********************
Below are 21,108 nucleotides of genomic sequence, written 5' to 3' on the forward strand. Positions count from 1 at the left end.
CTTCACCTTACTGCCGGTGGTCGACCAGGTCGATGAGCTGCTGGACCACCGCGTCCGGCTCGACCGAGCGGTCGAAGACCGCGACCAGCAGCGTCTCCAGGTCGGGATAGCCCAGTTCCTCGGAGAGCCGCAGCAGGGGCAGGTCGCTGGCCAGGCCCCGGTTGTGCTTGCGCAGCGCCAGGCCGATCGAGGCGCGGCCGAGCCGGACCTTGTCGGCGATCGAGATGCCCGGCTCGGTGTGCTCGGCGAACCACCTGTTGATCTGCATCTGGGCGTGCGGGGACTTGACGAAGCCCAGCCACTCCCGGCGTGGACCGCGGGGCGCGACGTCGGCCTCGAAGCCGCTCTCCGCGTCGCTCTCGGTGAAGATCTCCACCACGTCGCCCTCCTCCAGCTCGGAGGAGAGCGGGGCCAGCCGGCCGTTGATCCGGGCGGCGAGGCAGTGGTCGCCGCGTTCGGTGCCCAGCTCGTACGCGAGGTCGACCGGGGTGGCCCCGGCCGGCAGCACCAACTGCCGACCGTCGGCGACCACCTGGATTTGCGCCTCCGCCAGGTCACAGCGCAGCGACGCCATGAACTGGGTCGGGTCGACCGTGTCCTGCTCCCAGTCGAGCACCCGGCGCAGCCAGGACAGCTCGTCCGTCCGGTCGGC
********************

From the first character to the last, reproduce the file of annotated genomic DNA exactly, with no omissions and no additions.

Below are 21,108 nucleotides of genomic sequence, written 5' to 3' on the forward strand. Positions count from 1 at the left end.
CTTCACCTTACTGCCGGTGGTCGACCAGGTCGATGAGCTGCTGGACCACCGCGTCCGGCTCGACCGAGCGGTCGAAGACCGCGACCAGCAGCGTCTCCAGGTCGGGATAGCCCAGTTCCTCGGAGAGCCGCAGCAGGGGCAGGTCGCTGGCCAGGCCCCGGTTGTGCTTGCGCAGCGCCAGGCCGATCGAGGCGCGGCCGAGCCGGACCTTGTCGGCGATCGAGATGCCCGGCTCGGTGTGCTCGGCGAACCACCTGTTGATCTGCATCTGGGCGTGCGGGGACTTGACGAAGCCCAGCCACTCCCGGCGTGGACCGCGGGGCGCGACGTCGGCCTCGAAGCCGCTCTCCGCGTCGCTCTCGGTGAAGATCTCCACCACGTCGCCCTCCTCCAGCTCGGAGGAGAGCGGGGCCAGCCGGCCGTTGATCCGGGCGGCGAGGCAGTGGTCGCCGCGTTCGGTGCCCAGCTCGTACGCGAGGTCGACCGGGGTGGCCCCGGCCGGCAGCACCAACTGCCGACCGTCGGCGACCACCTGGATTTGCGCCTCCGCCAGGTCACAGCGCAGCGACGCCATGAACTGGGTCGGGTCGACCGTGTCCTGCTCCCAGTCGAGCACCCGGCGCAGCCAGGACAGCTCGTCCGTCCGGTCGGC